So are you then going to buy the ANSI Z136.1 laser safety guide for $100-$200 and run through all the equations as a damn laser safety officer just to prove that your laser, in some specific set of circumstances in your house, falls below the MPE? Or what? You're going to rely on your anecdotal evidence? Your finger didn't feel hot. The piece of paper you were using didn't ignite. The 405nm spot on the wall didn't appear that bright.

The ANSI "OD" rating is another system that is designed to make it simple to understand what safety goggle OD rating is needed for a particular powered laser. Otherwise, you're going to have to consult with a laser safety officer to determine the exact conditions that you're covered. The European EN 207 standard is different and has different ratings for different conditions such as pulse duration, CW, etc. The ANSI standard was purposely kept simple so people could just use it directly.

Videogamer555: the examples above are anecdotal and incongruent. For example, you're comparing concentrated sunlight to laser light in your Fresnel lens story. I'm sure you've been flash-blinded by sunlight reflecting off specular surfaces. So why aren't you permanently blinded when the power concentrations are far higher than your crummy "handheld" you bought from DealExtreme? Laser light is not sunlight. 60W of laser light off a diffuse surface? I'm diving for cover.

Your example with getting skin burns: have you suffered sunburns in the winter? Just because your laser isn't heating you up doesn't mean you can't suffer skin burns. It depends on distance, power, reflectivity of the surface, angle, and MPE.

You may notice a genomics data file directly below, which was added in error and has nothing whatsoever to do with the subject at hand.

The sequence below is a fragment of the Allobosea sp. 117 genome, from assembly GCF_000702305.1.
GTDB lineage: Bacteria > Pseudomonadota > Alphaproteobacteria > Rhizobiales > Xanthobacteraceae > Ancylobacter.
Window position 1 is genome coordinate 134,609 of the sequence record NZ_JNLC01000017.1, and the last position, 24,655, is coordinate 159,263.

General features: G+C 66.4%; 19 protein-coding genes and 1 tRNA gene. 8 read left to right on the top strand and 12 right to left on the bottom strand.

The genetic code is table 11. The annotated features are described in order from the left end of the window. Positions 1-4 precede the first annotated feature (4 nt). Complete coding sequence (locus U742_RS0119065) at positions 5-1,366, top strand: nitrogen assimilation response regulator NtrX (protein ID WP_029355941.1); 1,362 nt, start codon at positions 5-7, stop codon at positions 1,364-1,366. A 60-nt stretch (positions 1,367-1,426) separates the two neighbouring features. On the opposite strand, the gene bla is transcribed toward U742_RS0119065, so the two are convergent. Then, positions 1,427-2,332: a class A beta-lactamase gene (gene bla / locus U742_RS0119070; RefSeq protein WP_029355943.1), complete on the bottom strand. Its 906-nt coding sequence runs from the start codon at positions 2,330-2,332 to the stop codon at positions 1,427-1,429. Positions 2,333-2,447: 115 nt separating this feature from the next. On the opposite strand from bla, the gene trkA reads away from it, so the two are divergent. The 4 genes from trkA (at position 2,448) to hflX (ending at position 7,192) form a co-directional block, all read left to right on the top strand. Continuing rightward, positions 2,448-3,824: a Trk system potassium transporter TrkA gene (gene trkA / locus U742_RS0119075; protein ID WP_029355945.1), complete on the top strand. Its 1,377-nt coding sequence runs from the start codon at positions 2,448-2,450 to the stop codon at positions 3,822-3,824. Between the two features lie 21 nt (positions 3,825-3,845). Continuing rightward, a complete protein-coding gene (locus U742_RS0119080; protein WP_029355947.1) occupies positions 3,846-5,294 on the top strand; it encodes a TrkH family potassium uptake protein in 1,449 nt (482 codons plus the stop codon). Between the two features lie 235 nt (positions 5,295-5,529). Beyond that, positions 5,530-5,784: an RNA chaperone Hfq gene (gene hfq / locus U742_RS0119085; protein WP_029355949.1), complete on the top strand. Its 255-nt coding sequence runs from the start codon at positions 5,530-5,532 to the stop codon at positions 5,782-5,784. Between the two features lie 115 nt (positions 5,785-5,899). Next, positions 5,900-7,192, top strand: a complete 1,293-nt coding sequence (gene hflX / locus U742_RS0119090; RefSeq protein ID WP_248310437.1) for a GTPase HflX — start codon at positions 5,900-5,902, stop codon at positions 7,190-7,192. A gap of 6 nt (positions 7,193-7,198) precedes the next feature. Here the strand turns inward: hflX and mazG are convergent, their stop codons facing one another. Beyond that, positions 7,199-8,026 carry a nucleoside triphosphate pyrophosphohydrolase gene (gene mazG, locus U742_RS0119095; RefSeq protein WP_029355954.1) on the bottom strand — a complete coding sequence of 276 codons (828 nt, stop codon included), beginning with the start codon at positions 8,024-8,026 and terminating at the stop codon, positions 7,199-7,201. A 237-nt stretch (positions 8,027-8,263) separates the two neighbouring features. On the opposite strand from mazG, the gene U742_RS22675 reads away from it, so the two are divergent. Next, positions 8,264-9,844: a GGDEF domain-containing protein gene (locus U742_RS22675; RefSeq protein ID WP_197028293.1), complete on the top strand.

InfinitusEquitas: you're equally as bad. So now all "handheld" lasers shining on diffuse surfaces are "safe"? What happens when someone makes a cool 5W "handheld" laser? What happens when the person is only 10cm from the spot? Don't make these kinds of statements. They're harmful. They're disinformative. If you've "done the math" then go through the math so people can see what your assumptions are.
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Old 06-08-2012, 05:19 PM #4
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Default Re: Danger of scattered laser light?

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Originally Posted by Bionic-Badger View Post
InfinitusEquitas: you're equally as bad. So now all "handheld" lasers shining on diffuse surfaces are "safe"? What happens when someone makes a cool 5W "handheld" laser? What happens when the person is only 10cm from the spot? Don't make these kinds of statements. They're harmful. They're disinformative. If you've "done the math" then go through the math so people can see what your assumptions are.
Depending on the surface in question... absolutely.

Good question, but we're not there yet. Nor is it a likely scenario, that someone spending over $500 won't do some minimal research.

Months ago... yes. For my own peace of mind. I also verified the results through experimentation.

It really comes down to the type of surface you are dealing with. You'll note I still advocate the use goggles with EVERY post I make